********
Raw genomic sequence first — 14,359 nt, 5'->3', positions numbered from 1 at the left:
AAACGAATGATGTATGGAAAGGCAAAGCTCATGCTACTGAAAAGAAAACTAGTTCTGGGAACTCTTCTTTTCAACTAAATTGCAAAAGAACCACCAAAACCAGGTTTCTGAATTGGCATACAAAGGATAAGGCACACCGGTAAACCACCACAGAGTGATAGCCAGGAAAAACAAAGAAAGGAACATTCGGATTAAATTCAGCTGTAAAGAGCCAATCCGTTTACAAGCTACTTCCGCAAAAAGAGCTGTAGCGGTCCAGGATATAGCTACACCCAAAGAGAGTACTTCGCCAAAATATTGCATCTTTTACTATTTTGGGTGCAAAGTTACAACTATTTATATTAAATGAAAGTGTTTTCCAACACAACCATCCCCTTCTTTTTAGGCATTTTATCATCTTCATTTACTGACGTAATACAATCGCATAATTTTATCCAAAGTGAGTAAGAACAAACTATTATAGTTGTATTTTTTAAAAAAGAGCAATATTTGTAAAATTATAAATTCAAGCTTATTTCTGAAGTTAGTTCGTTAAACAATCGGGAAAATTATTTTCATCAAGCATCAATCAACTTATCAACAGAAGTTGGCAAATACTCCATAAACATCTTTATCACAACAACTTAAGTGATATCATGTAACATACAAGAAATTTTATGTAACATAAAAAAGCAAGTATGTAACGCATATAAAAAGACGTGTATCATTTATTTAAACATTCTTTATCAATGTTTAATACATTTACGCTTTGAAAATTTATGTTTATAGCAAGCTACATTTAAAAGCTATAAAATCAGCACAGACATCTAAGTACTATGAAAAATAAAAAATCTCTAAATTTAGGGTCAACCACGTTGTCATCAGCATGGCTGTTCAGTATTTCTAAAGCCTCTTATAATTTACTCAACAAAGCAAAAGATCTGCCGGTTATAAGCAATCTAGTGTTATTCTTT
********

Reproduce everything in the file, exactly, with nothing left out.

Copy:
Raw genomic sequence first — 14,359 nt, 5'->3', positions numbered from 1 at the left:
AAACGAATGATGTATGGAAAGGCAAAGCTCATGCTACTGAAAAGAAAACTAGTTCTGGGAACTCTTCTTTTCAACTAAATTGCAAAAGAACCACCAAAACCAGGTTTCTGAATTGGCATACAAAGGATAAGGCACACCGGTAAACCACCACAGAGTGATAGCCAGGAAAAACAAAGAAAGGAACATTCGGATTAAATTCAGCTGTAAAGAGCCAATCCGTTTACAAGCTACTTCCGCAAAAAGAGCTGTAGCGGTCCAGGATATAGCTACACCCAAAGAGAGTACTTCGCCAAAATATTGCATCTTTTACTATTTTGGGTGCAAAGTTACAACTATTTATATTAAATGAAAGTGTTTTCCAACACAACCATCCCCTTCTTTTTAGGCATTTTATCATCTTCATTTACTGACGTAATACAATCGCATAATTTTATCCAAAGTGAGTAAGAACAAACTATTATAGTTGTATTTTTTAAAAAAGAGCAATATTTGTAAAATTATAAATTCAAGCTTATTTCTGAAGTTAGTTCGTTAAACAATCGGGAAAATTATTTTCATCAAGCATCAATCAACTTATCAACAGAAGTTGGCAAATACTCCATAAACATCTTTATCACAACAACTTAAGTGATATCATGTAACATACAAGAAATTTTATGTAACATAAAAAAGCAAGTATGTAACGCATATAAAAAGACGTGTATCATTTATTTAAACATTCTTTATCAATGTTTAATACATTTACGCTTTGAAAATTTATGTTTATAGCAAGCTACATTTAAAAGCTATAAAATCAGCACAGACATCTAAGTACTATGAAAAATAAAAAATCTCTAAATTTAGGGTCAACCACGTTGTCATCAGCATGGCTGTTCAGTATTTCTAAAGCCTCTTATAATTTACTCAACAAAGCAAAAGATCTGCCGGTTATAAGCAATCTAGTGTTATTCTTT